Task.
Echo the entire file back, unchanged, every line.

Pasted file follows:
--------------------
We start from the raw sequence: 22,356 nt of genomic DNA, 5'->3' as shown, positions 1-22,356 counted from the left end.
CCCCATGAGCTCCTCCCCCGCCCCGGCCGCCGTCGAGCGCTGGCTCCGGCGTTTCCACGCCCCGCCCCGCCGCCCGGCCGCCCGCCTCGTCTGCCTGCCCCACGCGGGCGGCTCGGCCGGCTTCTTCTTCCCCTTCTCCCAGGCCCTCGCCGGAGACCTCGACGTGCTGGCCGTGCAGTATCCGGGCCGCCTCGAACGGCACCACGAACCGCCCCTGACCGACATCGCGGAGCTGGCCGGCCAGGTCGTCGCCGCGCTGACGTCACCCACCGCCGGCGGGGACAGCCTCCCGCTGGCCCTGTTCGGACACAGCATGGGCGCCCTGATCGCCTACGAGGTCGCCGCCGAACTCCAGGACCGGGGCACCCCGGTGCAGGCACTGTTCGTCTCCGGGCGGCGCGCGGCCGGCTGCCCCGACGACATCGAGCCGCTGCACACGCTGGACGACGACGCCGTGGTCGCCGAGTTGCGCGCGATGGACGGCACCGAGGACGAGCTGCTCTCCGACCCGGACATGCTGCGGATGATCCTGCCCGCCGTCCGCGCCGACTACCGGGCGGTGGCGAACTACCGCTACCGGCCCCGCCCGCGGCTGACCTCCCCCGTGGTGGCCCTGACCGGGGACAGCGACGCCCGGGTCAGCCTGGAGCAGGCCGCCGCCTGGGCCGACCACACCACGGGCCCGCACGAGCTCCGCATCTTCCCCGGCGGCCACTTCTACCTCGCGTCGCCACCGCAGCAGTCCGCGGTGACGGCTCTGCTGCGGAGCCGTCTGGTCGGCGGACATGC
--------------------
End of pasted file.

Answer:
We start from the raw sequence: 22,356 nt of genomic DNA, 5'->3' as shown, positions 1-22,356 counted from the left end.
CCCCATGAGCTCCTCCCCCGCCCCGGCCGCCGTCGAGCGCTGGCTCCGGCGTTTCCACGCCCCGCCCCGCCGCCCGGCCGCCCGCCTCGTCTGCCTGCCCCACGCGGGCGGCTCGGCCGGCTTCTTCTTCCCCTTCTCCCAGGCCCTCGCCGGAGACCTCGACGTGCTGGCCGTGCAGTATCCGGGCCGCCTCGAACGGCACCACGAACCGCCCCTGACCGACATCGCGGAGCTGGCCGGCCAGGTCGTCGCCGCGCTGACGTCACCCACCGCCGGCGGGGACAGCCTCCCGCTGGCCCTGTTCGGACACAGCATGGGCGCCCTGATCGCCTACGAGGTCGCCGCCGAACTCCAGGACCGGGGCACCCCGGTGCAGGCACTGTTCGTCTCCGGGCGGCGCGCGGCCGGCTGCCCCGACGACATCGAGCCGCTGCACACGCTGGACGACGACGCCGTGGTCGCCGAGTTGCGCGCGATGGACGGCACCGAGGACGAGCTGCTCTCCGACCCGGACATGCTGCGGATGATCCTGCCCGCCGTCCGCGCCGACTACCGGGCGGTGGCGAACTACCGCTACCGGCCCCGCCCGCGGCTGACCTCCCCCGTGGTGGCCCTGACCGGGGACAGCGACGCCCGGGTCAGCCTGGAGCAGGCCGCCGCCTGGGCCGACCACACCACGGGCCCGCACGAGCTCCGCATCTTCCCCGGCGGCCACTTCTACCTCGCGTCGCCACCGCAGCAGTCCGCGGTGACGGCTCTGCTGCGGAGCCGTCTGGTCGGCGGACATGC